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  • Email Of the Week

    Traditionally email of the week is a catalogue of the idiocy of people attempting to make some headway in trading and this week was no exception with two excellent contenders. Early in the week we had some one who was trying to convince us that she was a conservative long term investor and she sought… Read more…

  • Money Giveth, Money Taketh Away.

    This study has been siting in my inbox for quite sometime and I finally got around to reading it – the abstract below gives a very good summary of the findings. This study provides the first evidence that money impairs people’s ability to savor everyday positive emotions and experiences. In a sample of working adults,… Read more…

  • Subconscious Bias

    One of the difficulties of living in a world that is flooded with narratives is that they have an insidious way of seeping into your subconscious. This infiltration is unknown until you need to make a decision. The chart below is of QAN and upon cursory inspection it shows a relentless bearishness surrounding the stock… Read more…

  • Hedge Fund Capital Hits Record $2.82 trillion

    I have to admit the psychology behind the sort of decision to invest in a hedge fund that admits to grossly under performing every benchmark intrigues me and does show that Kahneman and Tversky were on the money when they said that money induced glitchy thinking and caused us to depart dramatically from the basic… Read more…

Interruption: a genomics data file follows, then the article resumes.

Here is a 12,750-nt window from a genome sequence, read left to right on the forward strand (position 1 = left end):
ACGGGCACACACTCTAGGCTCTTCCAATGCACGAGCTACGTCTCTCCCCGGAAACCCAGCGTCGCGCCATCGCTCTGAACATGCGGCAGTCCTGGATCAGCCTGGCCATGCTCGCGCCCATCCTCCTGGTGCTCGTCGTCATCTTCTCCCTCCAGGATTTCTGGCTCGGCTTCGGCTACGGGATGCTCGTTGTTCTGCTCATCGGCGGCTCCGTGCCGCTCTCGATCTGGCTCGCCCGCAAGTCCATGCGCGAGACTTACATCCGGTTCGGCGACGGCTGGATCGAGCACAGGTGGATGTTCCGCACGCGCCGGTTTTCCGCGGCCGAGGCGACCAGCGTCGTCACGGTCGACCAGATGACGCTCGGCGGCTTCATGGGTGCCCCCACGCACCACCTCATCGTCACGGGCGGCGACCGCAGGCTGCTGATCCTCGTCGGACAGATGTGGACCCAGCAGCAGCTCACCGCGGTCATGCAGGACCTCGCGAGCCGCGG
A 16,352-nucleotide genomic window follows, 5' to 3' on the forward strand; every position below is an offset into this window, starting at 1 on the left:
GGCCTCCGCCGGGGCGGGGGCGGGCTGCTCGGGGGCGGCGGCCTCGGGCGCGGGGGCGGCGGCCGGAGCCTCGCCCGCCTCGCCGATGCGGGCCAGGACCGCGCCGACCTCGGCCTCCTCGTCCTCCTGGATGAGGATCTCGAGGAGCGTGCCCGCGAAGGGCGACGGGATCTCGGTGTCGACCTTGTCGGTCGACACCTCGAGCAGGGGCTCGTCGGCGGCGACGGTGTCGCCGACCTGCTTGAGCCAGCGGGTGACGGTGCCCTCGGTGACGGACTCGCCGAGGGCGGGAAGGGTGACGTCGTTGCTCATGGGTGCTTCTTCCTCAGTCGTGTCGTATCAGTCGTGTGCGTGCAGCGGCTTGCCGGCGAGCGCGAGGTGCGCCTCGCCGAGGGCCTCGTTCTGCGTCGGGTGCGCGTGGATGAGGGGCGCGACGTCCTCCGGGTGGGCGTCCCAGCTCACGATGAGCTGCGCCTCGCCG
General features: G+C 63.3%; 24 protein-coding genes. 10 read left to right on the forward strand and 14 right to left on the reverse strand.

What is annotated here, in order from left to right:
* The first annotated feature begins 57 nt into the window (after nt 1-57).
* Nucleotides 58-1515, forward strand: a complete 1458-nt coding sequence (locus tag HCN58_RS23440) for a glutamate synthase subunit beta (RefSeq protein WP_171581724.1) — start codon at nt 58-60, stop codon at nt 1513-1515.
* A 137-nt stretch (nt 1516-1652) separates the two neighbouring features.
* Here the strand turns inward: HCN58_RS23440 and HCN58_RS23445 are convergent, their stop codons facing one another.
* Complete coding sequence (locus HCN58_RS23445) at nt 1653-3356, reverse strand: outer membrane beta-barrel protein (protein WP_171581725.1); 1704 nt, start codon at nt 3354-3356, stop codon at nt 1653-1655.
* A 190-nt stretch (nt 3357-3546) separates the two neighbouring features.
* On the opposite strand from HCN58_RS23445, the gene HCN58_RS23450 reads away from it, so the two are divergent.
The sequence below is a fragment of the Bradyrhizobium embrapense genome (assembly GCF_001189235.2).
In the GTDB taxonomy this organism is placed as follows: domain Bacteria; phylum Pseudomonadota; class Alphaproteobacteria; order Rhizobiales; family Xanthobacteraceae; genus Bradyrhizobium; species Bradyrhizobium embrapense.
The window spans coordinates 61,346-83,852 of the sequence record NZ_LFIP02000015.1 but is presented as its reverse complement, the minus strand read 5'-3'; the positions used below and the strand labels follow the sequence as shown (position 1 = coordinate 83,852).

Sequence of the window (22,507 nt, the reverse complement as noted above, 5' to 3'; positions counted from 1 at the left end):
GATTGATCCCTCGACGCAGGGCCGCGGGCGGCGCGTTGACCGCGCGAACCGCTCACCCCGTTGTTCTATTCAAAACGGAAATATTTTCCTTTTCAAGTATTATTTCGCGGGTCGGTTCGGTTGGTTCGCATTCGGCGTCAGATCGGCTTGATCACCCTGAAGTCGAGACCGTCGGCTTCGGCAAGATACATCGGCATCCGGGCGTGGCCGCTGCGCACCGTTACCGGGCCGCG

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Email Of the Week

Traditionally email of the week is a catalogue of the idiocy of people attempting to make some headway in trading and this week was no exception with two excellent contenders. Early in the week we had some one who was trying to convince us that she was a conservative long term investor and she sought to manifest this strategy by selling puts under the S&P500. Let me know how that works out for you. Our second contender was a peanut who said and I am paraphrasing here that he was a losing trader, could not follow a trading plan and he had losses that were much larger than his wins but he did have fund managers lining up to give him vast sums of money because they liked his method. I am calling bullshit on this one.